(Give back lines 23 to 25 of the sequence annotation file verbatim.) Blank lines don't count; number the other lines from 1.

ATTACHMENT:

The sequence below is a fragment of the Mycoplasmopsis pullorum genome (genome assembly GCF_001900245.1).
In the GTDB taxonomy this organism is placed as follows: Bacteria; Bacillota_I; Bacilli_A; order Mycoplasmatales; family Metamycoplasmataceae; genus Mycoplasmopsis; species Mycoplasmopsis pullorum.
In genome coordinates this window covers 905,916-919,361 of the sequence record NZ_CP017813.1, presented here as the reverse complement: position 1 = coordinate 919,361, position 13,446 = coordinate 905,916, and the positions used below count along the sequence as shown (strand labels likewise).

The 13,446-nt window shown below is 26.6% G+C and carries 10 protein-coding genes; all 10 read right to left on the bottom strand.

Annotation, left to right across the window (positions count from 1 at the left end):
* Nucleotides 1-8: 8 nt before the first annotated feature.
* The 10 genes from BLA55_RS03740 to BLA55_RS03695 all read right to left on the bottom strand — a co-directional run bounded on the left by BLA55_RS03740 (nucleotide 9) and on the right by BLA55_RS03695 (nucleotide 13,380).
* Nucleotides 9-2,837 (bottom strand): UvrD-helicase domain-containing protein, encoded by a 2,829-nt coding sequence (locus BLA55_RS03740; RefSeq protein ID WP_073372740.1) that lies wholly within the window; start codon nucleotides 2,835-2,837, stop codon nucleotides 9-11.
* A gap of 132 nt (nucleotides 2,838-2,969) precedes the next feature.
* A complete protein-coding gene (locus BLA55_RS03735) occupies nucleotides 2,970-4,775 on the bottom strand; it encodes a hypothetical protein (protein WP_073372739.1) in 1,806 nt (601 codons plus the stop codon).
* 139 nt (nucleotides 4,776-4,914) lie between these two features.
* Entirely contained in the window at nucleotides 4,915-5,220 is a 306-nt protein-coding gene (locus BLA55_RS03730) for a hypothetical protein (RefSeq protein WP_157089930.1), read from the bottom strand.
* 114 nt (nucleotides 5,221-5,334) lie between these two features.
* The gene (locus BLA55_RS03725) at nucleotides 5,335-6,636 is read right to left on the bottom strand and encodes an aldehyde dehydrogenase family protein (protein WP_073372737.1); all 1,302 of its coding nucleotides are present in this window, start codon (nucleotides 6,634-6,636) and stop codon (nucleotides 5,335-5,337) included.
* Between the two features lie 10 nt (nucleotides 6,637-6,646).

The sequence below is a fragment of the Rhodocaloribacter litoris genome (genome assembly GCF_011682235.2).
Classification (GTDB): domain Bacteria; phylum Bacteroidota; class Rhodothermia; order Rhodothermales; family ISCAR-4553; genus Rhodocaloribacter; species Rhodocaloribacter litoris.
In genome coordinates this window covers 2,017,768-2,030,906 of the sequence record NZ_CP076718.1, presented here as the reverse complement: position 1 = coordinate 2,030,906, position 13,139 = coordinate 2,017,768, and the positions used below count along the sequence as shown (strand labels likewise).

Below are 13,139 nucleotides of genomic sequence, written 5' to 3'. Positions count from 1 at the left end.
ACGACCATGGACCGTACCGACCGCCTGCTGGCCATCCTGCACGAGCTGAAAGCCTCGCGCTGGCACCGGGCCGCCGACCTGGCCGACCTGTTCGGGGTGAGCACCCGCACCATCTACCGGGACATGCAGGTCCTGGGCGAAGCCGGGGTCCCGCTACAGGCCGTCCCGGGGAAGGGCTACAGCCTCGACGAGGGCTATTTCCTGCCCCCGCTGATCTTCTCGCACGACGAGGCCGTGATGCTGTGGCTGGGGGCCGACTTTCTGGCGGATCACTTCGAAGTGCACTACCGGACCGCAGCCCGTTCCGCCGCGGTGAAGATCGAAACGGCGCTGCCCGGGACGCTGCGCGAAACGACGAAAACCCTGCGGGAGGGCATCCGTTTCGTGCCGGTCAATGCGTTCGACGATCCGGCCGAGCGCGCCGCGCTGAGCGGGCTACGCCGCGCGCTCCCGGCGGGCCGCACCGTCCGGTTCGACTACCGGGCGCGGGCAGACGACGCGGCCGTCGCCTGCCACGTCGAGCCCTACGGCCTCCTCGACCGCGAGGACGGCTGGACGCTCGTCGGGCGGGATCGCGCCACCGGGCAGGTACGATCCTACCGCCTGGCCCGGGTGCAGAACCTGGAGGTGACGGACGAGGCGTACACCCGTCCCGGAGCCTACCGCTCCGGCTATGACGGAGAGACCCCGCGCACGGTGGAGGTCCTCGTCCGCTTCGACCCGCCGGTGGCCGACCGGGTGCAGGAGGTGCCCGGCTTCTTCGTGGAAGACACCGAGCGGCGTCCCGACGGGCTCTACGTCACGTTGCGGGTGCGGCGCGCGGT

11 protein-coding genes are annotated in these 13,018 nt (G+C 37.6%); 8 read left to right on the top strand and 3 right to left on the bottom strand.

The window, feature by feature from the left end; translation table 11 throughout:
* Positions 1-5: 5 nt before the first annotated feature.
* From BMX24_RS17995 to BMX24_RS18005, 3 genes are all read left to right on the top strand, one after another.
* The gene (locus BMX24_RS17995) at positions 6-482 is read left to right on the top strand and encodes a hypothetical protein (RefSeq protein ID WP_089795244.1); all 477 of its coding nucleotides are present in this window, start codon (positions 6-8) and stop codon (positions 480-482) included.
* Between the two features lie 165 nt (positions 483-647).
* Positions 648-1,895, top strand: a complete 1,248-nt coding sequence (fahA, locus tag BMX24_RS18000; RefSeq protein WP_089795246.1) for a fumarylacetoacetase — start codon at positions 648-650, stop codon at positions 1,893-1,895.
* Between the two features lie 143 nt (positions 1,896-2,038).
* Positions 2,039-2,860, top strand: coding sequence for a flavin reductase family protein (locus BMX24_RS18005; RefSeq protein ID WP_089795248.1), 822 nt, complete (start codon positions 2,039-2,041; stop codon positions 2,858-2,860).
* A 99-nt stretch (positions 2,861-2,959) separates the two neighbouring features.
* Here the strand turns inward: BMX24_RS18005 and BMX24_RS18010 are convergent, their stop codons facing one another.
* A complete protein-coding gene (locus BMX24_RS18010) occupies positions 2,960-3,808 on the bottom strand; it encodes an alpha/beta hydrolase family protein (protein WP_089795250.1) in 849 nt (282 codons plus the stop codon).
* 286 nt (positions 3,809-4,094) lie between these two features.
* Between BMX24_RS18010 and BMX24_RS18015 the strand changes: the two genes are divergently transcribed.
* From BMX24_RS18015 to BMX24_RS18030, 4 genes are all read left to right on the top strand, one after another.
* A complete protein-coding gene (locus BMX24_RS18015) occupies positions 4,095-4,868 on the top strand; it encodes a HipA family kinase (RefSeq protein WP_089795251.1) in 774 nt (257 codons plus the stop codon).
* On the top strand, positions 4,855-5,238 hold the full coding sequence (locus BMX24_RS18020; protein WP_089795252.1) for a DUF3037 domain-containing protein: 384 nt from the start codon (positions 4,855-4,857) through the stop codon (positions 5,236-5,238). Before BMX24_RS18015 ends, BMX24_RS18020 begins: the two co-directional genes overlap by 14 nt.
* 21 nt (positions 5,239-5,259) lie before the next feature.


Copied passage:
* Positions 1-5: 5 nt before the first annotated feature.
* From BMX24_RS17995 to BMX24_RS18005, 3 genes are all read left to right on the top strand, one after another.
* The gene (locus BMX24_RS17995) at positions 6-482 is read left to right on the top strand and encodes a hypothetical protein (RefSeq protein ID WP_089795244.1); all 477 of its coding nucleotides are present in this window, start codon (positions 6-8) and stop codon (positions 480-482) included.